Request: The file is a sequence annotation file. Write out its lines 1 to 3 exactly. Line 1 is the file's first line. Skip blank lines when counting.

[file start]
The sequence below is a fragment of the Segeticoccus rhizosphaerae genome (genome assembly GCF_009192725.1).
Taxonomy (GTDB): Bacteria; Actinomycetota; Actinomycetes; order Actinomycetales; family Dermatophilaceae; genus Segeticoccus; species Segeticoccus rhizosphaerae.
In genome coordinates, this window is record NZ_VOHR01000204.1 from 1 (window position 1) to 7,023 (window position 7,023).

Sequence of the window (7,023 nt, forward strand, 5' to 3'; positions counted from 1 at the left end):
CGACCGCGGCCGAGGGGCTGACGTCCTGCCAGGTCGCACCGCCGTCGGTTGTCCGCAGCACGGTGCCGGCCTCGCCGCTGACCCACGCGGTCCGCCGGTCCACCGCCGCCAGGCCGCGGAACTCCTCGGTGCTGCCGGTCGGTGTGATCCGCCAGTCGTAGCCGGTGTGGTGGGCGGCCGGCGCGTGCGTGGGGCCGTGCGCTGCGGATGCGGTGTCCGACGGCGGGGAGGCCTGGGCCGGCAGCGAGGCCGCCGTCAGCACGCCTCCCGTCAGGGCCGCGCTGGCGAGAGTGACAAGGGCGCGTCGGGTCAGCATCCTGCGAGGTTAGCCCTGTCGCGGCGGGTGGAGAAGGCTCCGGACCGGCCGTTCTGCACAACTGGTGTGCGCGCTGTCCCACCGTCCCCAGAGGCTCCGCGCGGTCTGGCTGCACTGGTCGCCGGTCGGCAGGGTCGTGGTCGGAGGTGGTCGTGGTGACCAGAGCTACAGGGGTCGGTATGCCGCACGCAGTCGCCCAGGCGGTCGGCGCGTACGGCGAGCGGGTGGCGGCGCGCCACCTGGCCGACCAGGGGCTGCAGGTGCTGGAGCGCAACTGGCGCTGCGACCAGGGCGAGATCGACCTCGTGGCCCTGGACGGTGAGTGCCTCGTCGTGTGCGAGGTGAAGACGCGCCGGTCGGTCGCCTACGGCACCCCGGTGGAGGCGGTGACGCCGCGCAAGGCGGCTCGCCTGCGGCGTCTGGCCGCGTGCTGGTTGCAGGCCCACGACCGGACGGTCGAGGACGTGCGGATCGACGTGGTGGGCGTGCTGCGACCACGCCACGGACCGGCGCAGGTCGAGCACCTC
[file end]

The sequence below is a fragment of the Segeticoccus rhizosphaerae genome (genome assembly GCF_009192725.1).
Taxonomy (GTDB): Bacteria; Actinomycetota; Actinomycetes; order Actinomycetales; family Dermatophilaceae; genus Segeticoccus; species Segeticoccus rhizosphaerae.
In genome coordinates, this window is record NZ_VOHR01000204.1 from 1 (window position 1) to 7,023 (window position 7,023).